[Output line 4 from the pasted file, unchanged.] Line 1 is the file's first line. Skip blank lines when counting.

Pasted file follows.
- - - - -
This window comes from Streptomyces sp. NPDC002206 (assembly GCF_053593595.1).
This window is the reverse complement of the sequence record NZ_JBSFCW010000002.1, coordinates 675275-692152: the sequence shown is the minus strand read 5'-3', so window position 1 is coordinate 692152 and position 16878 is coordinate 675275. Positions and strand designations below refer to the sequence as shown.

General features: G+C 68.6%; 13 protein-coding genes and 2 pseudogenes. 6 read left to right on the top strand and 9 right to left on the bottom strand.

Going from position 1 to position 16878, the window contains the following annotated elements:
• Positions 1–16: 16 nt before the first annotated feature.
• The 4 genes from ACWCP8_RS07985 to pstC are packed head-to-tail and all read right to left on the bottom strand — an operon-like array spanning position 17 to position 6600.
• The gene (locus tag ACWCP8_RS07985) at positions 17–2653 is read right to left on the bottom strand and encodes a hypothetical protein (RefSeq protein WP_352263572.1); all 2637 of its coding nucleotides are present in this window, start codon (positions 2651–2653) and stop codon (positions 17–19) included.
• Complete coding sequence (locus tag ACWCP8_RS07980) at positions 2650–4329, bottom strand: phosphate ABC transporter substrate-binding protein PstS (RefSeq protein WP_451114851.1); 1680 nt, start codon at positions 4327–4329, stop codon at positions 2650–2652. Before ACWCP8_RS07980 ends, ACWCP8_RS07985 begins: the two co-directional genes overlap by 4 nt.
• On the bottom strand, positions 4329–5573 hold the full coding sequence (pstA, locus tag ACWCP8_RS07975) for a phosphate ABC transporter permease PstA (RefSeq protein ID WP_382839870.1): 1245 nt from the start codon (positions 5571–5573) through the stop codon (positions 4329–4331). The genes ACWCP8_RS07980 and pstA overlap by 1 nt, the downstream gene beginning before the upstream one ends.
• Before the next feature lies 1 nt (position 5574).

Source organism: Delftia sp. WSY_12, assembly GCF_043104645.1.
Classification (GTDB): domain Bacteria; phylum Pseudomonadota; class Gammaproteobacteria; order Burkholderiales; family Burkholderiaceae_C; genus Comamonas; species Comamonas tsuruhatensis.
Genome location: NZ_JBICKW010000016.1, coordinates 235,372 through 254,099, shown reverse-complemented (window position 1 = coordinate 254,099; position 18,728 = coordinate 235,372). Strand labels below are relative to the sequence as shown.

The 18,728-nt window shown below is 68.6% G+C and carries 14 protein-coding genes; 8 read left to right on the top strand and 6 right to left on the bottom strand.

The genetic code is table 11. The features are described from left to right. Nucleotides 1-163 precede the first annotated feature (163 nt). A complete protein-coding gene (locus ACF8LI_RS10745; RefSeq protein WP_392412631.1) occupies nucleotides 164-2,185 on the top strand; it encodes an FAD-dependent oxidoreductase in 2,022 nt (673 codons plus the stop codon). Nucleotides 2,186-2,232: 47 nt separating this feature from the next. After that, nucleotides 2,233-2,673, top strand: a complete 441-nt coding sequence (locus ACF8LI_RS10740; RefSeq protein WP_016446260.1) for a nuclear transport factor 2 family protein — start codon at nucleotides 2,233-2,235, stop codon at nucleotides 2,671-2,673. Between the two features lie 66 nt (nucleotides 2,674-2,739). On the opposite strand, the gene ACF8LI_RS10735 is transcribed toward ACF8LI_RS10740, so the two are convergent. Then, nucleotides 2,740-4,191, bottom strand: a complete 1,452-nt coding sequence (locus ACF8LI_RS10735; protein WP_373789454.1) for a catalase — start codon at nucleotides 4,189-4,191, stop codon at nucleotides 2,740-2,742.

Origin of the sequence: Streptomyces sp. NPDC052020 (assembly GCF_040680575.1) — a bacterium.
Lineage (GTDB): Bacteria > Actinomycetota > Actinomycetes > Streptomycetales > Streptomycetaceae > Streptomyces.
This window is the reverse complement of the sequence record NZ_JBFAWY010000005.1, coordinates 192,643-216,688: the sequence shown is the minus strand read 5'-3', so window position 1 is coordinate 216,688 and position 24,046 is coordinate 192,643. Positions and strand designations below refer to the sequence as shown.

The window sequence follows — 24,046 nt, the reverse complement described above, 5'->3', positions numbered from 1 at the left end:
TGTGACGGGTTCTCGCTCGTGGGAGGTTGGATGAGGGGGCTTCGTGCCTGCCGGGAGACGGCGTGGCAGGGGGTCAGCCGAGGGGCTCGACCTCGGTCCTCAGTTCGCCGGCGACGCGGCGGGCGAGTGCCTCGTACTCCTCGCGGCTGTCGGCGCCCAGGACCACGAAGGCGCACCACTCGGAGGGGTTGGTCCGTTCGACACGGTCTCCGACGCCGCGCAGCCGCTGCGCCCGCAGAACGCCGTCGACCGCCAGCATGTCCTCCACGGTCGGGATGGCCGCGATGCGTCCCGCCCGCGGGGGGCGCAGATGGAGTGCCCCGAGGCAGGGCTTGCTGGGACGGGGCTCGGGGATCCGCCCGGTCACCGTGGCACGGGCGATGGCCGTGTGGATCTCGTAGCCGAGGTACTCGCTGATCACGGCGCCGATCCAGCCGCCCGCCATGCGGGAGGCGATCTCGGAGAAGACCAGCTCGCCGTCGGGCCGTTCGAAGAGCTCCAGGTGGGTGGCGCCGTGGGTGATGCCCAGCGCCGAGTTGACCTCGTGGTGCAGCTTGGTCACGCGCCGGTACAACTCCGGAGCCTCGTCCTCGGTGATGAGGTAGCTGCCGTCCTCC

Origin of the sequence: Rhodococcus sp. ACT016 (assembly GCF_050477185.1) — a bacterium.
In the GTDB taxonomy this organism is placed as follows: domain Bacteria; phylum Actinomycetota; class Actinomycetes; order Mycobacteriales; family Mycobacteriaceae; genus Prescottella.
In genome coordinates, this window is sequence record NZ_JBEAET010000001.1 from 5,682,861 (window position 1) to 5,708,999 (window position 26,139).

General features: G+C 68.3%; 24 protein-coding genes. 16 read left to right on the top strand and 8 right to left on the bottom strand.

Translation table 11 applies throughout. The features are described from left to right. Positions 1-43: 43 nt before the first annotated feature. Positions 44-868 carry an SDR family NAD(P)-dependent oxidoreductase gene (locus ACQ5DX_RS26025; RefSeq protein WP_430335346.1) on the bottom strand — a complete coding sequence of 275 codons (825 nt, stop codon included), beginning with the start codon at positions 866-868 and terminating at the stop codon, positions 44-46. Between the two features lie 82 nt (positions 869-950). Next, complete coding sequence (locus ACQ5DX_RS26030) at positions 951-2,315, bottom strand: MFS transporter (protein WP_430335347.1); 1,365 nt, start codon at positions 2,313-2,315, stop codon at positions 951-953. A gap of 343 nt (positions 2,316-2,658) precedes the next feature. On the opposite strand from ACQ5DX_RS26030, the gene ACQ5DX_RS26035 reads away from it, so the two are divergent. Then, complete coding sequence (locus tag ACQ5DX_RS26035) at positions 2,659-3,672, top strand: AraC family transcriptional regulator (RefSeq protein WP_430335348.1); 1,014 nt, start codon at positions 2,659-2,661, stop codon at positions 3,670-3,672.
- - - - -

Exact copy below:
Going from position 1 to position 16878, the window contains the following annotated elements: